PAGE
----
Today, the Michigan State Quarter Coin remembers the first of many patents for the refrigerator car on November 26, 1867.
From the Insulation of Railway Equipment by the Union Fibre Co., published in 1912:
Historical Sketch of the Refrigerator Car
Four hundred and eighty-seven patents on refrigerator cars have been issued by the United States Patent office and probably twice as many applications for patents have been allowed to die neglected.
From this it is apparent that the improvement of the equipment for transporting fruit and other perishable food-stuffs has had the serious attention of many capable men.
Most of these men have endeavored to make radical, impractical, and complicated changes in the refrigerator car, some installing wonderful machines, many of them having no regard for expense, most of them forgetting the principles which, in our present age at least, restrict to narrow limits the possible changes.
Such changes only, are permitted as will improve the car and yet will not greatly advance the cost, nor complicate the handling of the lading or the car itself.
In the first place the car must conform as nearly as possible to the size, shape and design of an ordinary freight car. A railroad cannot alter its roadbed, bridges and tunnels to accommodate a new device no matter how praiseworthy.
Second, the cheapest, simplest, easiest manipulated, and most practical agency for refrigeration is ice, and hence the car must resemble in general principles an ice box or refrigerator.
Third, the devices for carrying the ice must be so placed in the car as to permit the maximum lading space.
Fourth, each car must be a unit. A car may be cut out of a train for a dozen reasons, and must necessarily be held at destination until unloaded.
Since these principles seem to be essential they should be kept in mind in a survey of the different steps in the development of, the refrigerator car in the United States, because the car used in the United States by most of the important railways, is by general consent considered the best of its kind.
There are three general systems which are or have been prominent, one in which the ice is placed in a tank or tanks suspended from the roof/panel the cool air is precipitated upon the contents below in various ways; another in which the ice is placed in one or both ends of the car, and the air within kept in circulation by a fan or other mechanical device; a third, which is now nearly universal, has ice tanks at each end of the car and the air circulation is obtained naturally, because of the relative density of cold air and warm air, and the displacements which occur when one is properly acted upon by the other.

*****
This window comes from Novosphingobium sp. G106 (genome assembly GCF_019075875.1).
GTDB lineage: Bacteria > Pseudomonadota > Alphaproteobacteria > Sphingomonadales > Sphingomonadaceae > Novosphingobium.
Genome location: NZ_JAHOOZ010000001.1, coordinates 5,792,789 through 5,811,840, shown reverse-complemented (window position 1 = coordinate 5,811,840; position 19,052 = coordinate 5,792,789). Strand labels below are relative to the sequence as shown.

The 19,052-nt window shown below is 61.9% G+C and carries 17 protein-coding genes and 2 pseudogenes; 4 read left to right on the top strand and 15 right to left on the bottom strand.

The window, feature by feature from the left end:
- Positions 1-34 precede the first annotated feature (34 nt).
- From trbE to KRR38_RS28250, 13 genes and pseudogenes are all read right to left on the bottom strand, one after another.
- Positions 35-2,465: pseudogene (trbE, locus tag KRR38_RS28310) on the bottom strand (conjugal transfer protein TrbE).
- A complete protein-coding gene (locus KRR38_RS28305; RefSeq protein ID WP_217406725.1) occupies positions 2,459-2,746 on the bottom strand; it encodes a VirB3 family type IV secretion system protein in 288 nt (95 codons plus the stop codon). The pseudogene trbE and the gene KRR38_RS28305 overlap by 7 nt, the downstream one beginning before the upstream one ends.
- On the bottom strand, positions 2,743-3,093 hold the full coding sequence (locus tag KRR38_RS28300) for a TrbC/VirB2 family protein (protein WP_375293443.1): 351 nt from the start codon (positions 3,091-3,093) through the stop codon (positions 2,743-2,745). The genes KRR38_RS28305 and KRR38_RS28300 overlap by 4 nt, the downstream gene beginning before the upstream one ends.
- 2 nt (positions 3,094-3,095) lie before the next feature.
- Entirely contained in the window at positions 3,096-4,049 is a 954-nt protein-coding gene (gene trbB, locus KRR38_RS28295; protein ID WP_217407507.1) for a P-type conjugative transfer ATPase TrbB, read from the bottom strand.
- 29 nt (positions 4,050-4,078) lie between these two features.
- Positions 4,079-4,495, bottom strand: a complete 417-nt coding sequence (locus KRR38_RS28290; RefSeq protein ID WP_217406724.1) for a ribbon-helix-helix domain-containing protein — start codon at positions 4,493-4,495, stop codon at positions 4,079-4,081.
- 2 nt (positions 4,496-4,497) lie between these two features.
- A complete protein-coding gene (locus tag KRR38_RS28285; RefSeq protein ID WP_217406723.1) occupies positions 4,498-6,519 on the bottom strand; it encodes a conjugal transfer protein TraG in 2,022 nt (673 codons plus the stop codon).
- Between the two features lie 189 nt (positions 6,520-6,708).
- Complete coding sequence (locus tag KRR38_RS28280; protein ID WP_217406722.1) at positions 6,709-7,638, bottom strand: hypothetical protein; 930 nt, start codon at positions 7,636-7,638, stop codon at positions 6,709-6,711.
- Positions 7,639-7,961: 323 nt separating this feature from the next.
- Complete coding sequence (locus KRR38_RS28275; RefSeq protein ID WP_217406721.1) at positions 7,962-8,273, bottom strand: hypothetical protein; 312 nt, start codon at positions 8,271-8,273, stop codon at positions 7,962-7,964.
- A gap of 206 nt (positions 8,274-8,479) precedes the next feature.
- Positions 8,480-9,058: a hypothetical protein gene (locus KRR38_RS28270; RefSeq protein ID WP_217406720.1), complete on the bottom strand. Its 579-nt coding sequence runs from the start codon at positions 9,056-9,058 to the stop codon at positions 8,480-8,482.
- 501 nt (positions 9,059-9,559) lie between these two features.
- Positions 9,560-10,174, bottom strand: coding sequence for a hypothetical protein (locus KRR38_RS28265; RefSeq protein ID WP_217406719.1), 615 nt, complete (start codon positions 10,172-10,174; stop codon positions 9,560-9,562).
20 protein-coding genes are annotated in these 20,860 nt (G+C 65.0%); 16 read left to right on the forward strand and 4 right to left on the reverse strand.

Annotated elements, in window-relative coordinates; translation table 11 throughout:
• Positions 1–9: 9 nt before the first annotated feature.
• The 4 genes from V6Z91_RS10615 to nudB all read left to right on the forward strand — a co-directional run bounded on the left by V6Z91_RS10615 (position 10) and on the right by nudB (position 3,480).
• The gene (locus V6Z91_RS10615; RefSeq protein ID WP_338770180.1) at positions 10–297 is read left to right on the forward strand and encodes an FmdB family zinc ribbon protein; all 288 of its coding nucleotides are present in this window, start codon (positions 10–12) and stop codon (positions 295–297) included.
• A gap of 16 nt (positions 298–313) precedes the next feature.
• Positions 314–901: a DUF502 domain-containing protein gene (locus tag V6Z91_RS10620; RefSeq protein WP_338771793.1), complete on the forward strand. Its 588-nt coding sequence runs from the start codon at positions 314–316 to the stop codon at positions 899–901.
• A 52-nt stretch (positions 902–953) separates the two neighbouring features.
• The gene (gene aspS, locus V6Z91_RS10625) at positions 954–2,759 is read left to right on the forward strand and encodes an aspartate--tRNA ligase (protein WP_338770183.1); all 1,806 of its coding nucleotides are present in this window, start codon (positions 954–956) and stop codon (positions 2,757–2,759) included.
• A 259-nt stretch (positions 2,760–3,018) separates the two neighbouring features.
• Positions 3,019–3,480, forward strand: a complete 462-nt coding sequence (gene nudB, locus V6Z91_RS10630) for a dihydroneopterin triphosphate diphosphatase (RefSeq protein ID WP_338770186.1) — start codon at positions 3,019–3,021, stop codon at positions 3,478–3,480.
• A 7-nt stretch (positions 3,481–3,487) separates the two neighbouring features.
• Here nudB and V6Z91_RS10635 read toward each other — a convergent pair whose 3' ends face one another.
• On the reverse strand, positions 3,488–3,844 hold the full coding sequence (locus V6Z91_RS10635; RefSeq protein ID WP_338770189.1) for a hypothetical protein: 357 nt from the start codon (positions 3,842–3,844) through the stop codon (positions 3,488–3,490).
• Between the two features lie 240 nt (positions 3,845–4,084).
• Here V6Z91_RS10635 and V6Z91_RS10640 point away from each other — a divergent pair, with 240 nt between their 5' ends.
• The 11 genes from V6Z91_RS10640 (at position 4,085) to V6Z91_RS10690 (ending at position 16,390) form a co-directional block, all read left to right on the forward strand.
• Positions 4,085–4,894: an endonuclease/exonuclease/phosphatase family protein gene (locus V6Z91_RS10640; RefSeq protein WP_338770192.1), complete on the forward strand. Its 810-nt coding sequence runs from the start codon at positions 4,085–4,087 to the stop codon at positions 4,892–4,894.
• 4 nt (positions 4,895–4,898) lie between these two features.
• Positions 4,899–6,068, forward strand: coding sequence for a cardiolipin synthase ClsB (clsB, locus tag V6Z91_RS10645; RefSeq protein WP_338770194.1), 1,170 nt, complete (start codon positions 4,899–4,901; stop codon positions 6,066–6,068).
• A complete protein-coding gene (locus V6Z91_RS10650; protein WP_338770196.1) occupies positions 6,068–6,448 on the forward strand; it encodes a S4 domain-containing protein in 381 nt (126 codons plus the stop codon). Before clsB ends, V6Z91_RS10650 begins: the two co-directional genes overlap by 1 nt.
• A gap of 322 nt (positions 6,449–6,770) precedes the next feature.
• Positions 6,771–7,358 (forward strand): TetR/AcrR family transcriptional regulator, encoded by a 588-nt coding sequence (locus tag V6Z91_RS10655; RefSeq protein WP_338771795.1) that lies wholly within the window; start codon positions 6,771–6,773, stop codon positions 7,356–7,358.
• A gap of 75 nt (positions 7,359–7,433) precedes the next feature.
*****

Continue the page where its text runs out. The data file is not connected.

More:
A fourth type, which seems to have been eclipsed, admits fresh air from outside the car, cools it, uses and expels it again.
This introduction of fresh air from the outside has many drawbacks.
Since the air is warm, it not only melts large quantities of ice, but carries countless germs and other deleterious organisms which find nutritious soil on the surface of the perishable goods.
The Beginning of Refrigerator Cars
In this fourth type was the first American refrigerator car for which a patent was issued to J. B. Sutherland of Detroit, November 26, 1867.
This car had ice chests in each end. The air from the outside was admitted at the top, passed down through the ice chamber, and was discharged near the floor into the loading space to reduce the temperature.
The car was constructed with double walls, roof and floor for insulation.
The air inlets at one end operated as outlets, depending on the moving direction of the car.
What might be called the first successful refrigerator car was patented by Wm. Davis, also of Detroit, on June 16 and September 15, 1868. This car had an air space for insulation entirely around the top, floor, sides and ends.
To assist this insulating effect, there was placed two layers of hair insulation against the inner air space wall, and this was covered with an interior wooden shell.
The ice tanks were placed along the sides of the car, and extended from the top of the car to within three inches of the floor. They were 4.5 inches wide at the top and tapered to two inches wide at the bottom.
They communicated at the top with funnel openings, and at the bottom drip pipes carried away the water resulting from melted ice. Through the funnel openings on top were put in broken ice and salt.
Many patents for supposed improvements to the refrigerator car were granted immediately after the foregoing; most of them so complicated as to prohibit their use, hence of no importance to the present discussion.
The device of having V-shaped ice receptacles mentioned above in Davis’ car was altered by Tunstall of St. Louis, September, 1872, so that one V-shaped receptacle ran through the center of the car from end to end.
This was filled at the top and had vertical drips at each end.
Some of the patents issued in this earlier period are of great interest as curiosities, some of the cars being of the most complicated construction.
One in particular has a zig-zag system of terra cotta or tile pipes running through the roof, walls, and floor of the car.
These pipes were embedded in a layer of clay located between the outer shell of boards and the inner lining.
Through the pipes water was to be circulated.
Between the pipes and the interior of the car a thick layer of charcoal was to be packed in an additional lining, this charcoal to take up the unpleasant odors from the goods in transit.
Then besides the layer of charcoal a layer of saw-dust in another additional lining was to take up the dampness and protect the interior of the car from moisture.
Several of the patents contemplated the use of so much machinery that a practical railroad man would be extremely puzzled to ascertain where the designer intended to carry his cargo.
The Michigan State Quarter Coin shows with an image of men putting ice in a refrigerator car, circa 1939.